<security:intercept-url pattern="/krams/auth/login" access="permitAll"/>
  <security:intercept-url pattern="/krams/main/admin" access="hasRole('ROLE_ADMIN')"/>
  <security:intercept-url pattern="/krams/main/common" access="hasRole('ROLE_USER')"/>
 <!-- Declare an authentication-manager to use a custom userDetailsService -->
         <security:authentication-provider user-service-ref="customUserDetailsService">
           <security:password-encoder ref="passwordEncoder"/>
 <!-- Use a Md5 encoder since the user's passwords are stored as Md5 in the database -->
 <bean class="" id="passwordEncoder"/>

 <!-- A custom service where Spring will retrieve users and their corresponding access levels  -->
 <bean id="customUserDetailsService" class="org.krams.tutorial.service.CustomUserDetailsService"/>
The elements are self-documenting. If you're using an IDE, like Eclipse or STS, try pointing your mouse to any of these elements and you will see a short description of the element.

Notice that the bulk of the security configuration is inside the http element. Here's what we observe:

1. We declared the denied page URL in the

2. We provided three URLs with varying permissions. We use Spring Expression Language (SpEL) to specify the role access. For admin only access we specified hasRole('ROLE_ADMIN') and for regular users we use hasRole('ROLE_USER'). To enable SpEL, you need to set use-expressions to true

3. We declared the login URL

4. We declared the login failure URL

5. We declared the URL where the user will be redirected if he logs out

6. We declared the logout URL

7. We declared an authentication-manager that references a custom user-service

8. We declared a custom user-service

9. We also declared an Md5 password encoder:

When a user enters his password, it's plain string. The password we have in our database (in this case, an in-memory lists) is Md5 encoded. In order for Spring to match the passwords, it need's to encode the plain string to Md5. Once it has been encoded, then it can compare passwords.

Let's focus for a moment to the custom user-service.

To allow Spring to use our custom database schema, we need to provide a custom user-service. This service must implement Spring's UserDetailsService interface.

package org.krams.tutorial.service;

import java.util.ArrayList;
import java.util.Collection;
import java.util.List;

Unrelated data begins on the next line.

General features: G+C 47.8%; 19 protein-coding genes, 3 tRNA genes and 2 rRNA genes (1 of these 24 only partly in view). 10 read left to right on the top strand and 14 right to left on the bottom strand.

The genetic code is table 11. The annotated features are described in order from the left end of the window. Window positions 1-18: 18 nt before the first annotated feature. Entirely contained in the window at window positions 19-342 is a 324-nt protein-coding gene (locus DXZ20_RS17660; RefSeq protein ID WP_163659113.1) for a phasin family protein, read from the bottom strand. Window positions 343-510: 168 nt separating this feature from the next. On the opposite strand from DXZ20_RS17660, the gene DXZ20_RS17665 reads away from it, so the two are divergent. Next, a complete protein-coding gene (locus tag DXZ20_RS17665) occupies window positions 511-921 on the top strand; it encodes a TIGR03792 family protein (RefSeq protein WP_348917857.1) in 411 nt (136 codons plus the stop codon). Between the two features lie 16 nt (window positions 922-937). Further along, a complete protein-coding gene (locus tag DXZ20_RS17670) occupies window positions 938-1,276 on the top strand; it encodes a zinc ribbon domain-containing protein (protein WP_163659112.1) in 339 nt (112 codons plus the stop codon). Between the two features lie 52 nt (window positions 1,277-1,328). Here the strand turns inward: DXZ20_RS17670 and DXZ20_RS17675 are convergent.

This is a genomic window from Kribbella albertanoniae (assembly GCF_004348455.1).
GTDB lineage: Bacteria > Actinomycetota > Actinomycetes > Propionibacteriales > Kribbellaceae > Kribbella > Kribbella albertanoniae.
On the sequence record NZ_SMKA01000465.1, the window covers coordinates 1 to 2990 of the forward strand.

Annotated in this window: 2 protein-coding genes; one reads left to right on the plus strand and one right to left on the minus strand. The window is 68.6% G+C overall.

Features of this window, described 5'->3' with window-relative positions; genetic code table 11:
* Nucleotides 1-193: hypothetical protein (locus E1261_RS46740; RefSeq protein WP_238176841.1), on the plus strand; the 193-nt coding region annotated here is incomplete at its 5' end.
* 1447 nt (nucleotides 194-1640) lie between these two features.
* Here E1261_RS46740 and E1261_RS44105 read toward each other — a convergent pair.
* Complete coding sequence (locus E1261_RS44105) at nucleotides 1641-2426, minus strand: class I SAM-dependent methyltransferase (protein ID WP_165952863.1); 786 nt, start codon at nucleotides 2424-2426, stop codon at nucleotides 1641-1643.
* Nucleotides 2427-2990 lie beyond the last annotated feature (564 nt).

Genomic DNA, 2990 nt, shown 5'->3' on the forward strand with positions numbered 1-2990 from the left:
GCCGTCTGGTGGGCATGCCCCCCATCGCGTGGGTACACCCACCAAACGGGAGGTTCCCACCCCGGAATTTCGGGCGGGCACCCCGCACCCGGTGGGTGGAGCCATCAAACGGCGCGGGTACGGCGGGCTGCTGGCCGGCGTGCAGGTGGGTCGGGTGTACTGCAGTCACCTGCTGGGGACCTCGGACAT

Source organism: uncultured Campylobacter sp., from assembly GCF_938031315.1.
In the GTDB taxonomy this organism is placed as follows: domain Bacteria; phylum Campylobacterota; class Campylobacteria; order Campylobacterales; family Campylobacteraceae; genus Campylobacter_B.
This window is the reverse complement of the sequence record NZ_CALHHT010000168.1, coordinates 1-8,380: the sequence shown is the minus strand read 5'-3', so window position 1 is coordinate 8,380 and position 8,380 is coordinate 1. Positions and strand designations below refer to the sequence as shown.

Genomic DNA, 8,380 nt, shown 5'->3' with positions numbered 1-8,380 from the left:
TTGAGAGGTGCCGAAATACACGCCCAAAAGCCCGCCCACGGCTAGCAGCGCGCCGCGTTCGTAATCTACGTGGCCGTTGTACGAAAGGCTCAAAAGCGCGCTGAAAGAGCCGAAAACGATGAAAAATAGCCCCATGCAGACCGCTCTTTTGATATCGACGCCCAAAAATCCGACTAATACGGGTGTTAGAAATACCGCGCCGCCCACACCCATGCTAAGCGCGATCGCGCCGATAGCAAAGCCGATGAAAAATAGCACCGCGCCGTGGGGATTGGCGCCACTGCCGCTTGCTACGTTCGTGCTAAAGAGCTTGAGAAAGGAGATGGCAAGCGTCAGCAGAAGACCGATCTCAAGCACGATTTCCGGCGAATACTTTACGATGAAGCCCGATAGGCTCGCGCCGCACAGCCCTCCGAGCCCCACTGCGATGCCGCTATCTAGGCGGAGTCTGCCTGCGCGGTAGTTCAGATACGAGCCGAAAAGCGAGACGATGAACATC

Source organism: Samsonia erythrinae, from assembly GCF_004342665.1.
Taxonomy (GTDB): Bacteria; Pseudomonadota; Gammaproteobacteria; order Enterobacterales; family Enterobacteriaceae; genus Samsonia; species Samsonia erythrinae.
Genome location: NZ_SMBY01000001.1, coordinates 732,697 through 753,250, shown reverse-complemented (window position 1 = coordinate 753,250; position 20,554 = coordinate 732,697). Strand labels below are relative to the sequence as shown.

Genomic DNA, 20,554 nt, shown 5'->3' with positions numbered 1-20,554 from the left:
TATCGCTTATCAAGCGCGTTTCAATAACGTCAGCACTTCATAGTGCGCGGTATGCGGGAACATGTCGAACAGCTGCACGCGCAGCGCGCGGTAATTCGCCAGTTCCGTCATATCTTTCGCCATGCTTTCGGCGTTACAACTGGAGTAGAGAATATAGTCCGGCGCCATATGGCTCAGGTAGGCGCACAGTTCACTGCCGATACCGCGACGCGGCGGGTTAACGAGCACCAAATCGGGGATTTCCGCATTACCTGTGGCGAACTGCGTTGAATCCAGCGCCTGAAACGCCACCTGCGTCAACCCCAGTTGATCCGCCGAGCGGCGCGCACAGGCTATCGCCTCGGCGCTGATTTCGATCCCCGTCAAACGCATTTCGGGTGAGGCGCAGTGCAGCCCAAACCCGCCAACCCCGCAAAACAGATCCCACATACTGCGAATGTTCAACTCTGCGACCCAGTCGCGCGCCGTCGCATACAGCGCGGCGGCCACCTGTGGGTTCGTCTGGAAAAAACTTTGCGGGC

import org.apache.log4j.Logger;
import org.krams.tutorial.dao.UserDAO;
import org.krams.tutorial.domain.DbUser;
import org.springframework.dao.DataAccessException;
import org.springframework.transaction.annotation.Transactional;

 * A custom service for retrieving users from a custom datasource, such as a database.
 * <p>
* This custom service must implement Spring's {@link UserDetailsService}
@Transactional(readOnly = true)
public class CustomUserDetailsService implements UserDetailsService {
 protected static Logger logger = Logger.getLogger("service");

 private UserDAO userDAO = new UserDAO();
  * Retrieves a user record containing the user's credentials and access. 
 public UserDetails loadUserByUsername(String username)
   throws UsernameNotFoundException, DataAccessException {
  // Declare a null Spring User
  UserDetails user = null;
  try {
   // Search database for a user that matches the specified username
   // You can provide a custom DAO to access your persistence layer
   // Or use JDBC to access your database
   // DbUser is our custom domain user. This is not the same as Spring's User
   DbUser dbUser = userDAO.searchDatabase(username);
   // Populate the Spring User object with details from the dbUser
   // Here we just pass the username, password, and access level
   // getAuthorities() will translate the access level to the correct role type

   user =  new User(
     getAuthorities(dbUser.getAccess()) );

  } catch (Exception e) {
   logger.error("Error in retrieving user");
   throw new UsernameNotFoundException("Error in retrieving user");
  // Return user to Spring for processing.
  // Take note we're not the one evaluating whether this user is authenticated or valid
  // We just merely retrieve a user that matches the specified username
  return user;
  * Retrieves the correct ROLE type depending on the access level, where access level is an Integer.
  * Basically, this interprets the access value whether it's for a regular user or admin.
  * @param access an integer value representing the access of the user
  * @return collection of granted authorities
  public Collection<grantedauthority> getAuthorities(Integer access) {
   // Create a list of grants for this user
   List<grantedauthority> authList = new ArrayList<grantedauthority>(2);
   // All users are granted with ROLE_USER access
   // Therefore this user gets a ROLE_USER by default
   logger.debug("Grant ROLE_USER to this user");
   authList.add(new GrantedAuthorityImpl("ROLE_USER"));